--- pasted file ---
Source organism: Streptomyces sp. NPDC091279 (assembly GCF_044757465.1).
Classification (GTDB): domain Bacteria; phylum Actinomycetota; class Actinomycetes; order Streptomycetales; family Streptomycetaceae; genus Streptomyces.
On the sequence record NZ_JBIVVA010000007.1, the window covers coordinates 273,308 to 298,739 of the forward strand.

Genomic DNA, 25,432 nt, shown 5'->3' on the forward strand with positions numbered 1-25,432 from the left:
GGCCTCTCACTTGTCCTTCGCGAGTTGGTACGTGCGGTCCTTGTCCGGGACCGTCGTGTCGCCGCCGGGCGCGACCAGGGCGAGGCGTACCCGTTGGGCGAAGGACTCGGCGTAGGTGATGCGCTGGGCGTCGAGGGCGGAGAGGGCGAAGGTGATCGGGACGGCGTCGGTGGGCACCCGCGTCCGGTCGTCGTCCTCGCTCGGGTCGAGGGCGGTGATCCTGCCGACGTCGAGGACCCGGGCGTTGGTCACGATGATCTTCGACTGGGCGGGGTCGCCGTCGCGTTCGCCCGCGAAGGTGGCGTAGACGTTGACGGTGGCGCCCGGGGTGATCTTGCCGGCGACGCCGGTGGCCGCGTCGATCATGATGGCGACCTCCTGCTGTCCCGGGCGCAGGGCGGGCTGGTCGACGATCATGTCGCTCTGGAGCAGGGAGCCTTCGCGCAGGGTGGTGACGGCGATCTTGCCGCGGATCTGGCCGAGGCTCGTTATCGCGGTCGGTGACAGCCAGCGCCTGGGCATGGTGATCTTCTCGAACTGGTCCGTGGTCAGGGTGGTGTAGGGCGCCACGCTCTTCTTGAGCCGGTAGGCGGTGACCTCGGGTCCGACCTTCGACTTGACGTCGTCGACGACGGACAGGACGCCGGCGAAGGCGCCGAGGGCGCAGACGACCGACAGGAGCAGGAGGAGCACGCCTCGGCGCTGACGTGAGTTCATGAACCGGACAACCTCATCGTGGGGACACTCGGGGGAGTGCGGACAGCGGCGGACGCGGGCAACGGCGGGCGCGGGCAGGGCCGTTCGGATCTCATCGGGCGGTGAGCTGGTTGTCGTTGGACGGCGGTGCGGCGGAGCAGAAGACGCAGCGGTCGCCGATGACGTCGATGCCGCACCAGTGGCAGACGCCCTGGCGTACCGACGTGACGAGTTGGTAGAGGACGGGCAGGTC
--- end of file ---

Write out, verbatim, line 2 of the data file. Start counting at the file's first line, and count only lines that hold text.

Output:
Classification (GTDB): domain Bacteria; phylum Actinomycetota; class Actinomycetes; order Streptomycetales; family Streptomycetaceae; genus Streptomyces.